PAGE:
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Opinion articles written in the style of their author. These texts are to be based on verified facts and must be respectful towards people, even though their actions may be criticized. All opinion articles written by individuals from outside the staff of EL PAÍS shall feature, along with the author’s name (regardless of their greater or lesser renown), a footer stating their office, academic title, political affiliation (if any) and main occupation, or the occupation related to the topic being assessed

Lessons from Haiti and Cuba

Haitians would like to protest as the Cubans do, but they have no one to complain to. The lack of a state can be as devastating as its excess

Several people run from a shooting near the National Palace in Port-au-Prince, on March 21.
Several people run from a shooting near the National Palace in Port-au-Prince, on March 21.Ralph Tedy Erol (REUTERS)
Moisés Naím

In 1974, when two idealistic young Americans decided to spend their honeymoon in Haiti, they could hardly have imagined what would become of this small Caribbean country. Bill and Hillary Clinton always had a soft spot for Haiti. Like them, dozens of humanitarian organizations, international development agencies, and multilateral institutions have set up in Port-au-Prince, making Haiti one of the most aid-dependent countries in the world.

Billions of dollars have been spent to help the country, to make up for the shortcomings of a state that has gradually been fading away. The result has been a nation plunging deeper into misery, under a failed state that has left the streets in the hands of armed gangs meting out blind violence to maintain their control over a terrified population.

Cuba is some 400 miles from Haiti. In sharp contrast with Haiti, the island has a government so overbearing that it has taken everything from its people, including the most basic things: food, electricity, transportation. Haiti suffers from too little government, leading to chaos, and Cuba suffers from too much government, which suffocates it.

Haiti exhibits many of the malignant trends that are shaping today’s world. Climate change, perpetually on the international backburner, has hit this nation with force. Its effects result in more frequent and devastating hurricanes and in soil erosion that exacerbates food insecurity.

Drug trafficking provides criminal cartels with plenty of money, which they use to buy state-of-the art weapons for the gangs that terrorize the population. Without a minimum of personal safety, there is little or nothing that civil society can achieve. The international community, through the huge number of non-governmental organizations operating on its soil, has turned Haiti into a paradox: it is a world leader in humanitarian assistance that continues to sink into ever greater misery.

Migration, driven by poverty and lack of opportunities, has become a palpable symptom of people’s despair. The illicit trafficking of drugs, weapons, and people only entangles Haiti in a web of transnational crime that impedes economic development. Today, Haiti has a GDP per capita that barely exceeds $1,700 and a scandalously low score on the Human Development Index: a country trapped in a vicious cycle of poverty and inequality.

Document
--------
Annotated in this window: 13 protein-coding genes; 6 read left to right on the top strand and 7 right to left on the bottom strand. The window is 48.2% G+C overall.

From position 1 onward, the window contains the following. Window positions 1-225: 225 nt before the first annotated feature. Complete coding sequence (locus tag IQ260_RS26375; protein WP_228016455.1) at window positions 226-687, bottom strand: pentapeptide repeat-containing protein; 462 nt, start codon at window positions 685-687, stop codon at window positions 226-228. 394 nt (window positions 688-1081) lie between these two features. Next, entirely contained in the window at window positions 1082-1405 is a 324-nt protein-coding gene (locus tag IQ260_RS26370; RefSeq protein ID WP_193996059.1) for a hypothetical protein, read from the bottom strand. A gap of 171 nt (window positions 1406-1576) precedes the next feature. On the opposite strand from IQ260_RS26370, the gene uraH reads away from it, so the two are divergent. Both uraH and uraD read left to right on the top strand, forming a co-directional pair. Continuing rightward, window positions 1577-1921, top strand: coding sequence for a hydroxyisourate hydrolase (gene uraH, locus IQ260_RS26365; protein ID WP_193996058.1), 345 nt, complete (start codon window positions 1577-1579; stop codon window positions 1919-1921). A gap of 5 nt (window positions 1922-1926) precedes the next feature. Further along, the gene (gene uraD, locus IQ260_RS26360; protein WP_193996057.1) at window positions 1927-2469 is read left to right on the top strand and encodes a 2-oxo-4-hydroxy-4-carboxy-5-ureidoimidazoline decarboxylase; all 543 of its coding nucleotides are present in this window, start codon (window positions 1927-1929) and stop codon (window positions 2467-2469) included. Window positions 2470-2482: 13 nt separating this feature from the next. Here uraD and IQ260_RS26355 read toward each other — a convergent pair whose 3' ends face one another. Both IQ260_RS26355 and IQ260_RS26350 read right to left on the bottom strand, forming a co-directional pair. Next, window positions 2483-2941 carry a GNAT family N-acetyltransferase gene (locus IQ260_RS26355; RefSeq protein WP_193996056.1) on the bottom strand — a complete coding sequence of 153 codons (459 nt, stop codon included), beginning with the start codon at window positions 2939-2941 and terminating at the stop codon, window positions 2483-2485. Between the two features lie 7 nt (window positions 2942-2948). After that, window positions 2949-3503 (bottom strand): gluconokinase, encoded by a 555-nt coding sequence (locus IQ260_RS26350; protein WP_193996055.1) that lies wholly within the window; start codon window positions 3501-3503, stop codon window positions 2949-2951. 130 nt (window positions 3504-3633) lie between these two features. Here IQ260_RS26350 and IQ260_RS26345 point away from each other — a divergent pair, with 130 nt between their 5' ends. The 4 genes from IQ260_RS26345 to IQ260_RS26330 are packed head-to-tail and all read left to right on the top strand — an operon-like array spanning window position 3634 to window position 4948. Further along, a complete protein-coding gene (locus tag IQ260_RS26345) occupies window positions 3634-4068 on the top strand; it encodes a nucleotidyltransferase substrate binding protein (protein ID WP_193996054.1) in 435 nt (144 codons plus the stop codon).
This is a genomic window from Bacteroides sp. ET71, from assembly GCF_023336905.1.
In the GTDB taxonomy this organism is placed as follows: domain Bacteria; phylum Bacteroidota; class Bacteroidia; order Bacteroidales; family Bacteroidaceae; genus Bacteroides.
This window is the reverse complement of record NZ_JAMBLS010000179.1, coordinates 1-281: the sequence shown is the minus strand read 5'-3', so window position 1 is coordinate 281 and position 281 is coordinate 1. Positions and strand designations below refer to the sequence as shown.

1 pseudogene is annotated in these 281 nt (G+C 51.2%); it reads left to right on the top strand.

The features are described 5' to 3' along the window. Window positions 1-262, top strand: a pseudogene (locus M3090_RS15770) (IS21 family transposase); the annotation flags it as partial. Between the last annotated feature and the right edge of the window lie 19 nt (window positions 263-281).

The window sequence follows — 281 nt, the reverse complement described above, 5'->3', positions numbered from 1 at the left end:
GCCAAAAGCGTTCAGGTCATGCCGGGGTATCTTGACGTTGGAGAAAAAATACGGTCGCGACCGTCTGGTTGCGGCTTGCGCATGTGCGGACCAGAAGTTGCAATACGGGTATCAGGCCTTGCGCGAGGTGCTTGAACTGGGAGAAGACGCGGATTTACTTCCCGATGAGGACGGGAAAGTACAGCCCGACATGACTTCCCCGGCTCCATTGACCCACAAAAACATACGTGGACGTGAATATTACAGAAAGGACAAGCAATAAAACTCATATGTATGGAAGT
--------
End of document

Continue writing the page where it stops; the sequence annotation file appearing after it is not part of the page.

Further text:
Cuba’s problems have different causes, but are just as deep. The Castro regime wields exhaustive control over all aspects of life, stifling economic and personal freedom. The scarcity of basic necessities such as food and electricity has brought Cubans to a state of palpable despair. Recently, spontaneous protests erupted in Santiago de Cuba and other cities. While the protests have been ferociously censored by the government, the popular discontent and the urgent demand for change is palpable. The regime’s response has been, predictably, repression.

In Haiti, the absence of a functional state leaves its citizens clamoring for an order that the international community does not know how to impose. In Cuba, it’s the opposite: an omnipresent state suffocates any glimpse of social or economic dynamism. In both places, migration emerges as the preferred escape valve for those who can manage it, leaving behind an increasingly dispossessed population.

In both cases, the seismic fault that divides society is between those who have relatives abroad able to send them remittances and those who do not. As always, those who leave the country are young people at the peak of their working lives. Those left behind are children, the disabled, and the elderly. These two are also demographically disfigured societies. Inequality in both countries lies not only in the distribution of resources but in access to opportunities, freedoms, and even hope.

Haitians would like to protest as the Cubans do, but they have no one to complain to. In the place where there should be a state, a swarm of killers has entrenched itself, seizing more territory every day in Port-au-Prince, the capital.

The collapse of these two nations leaves many lessons. None, however, is more important than tragically demonstrating that the lack of a state can be as devastating as its excess.


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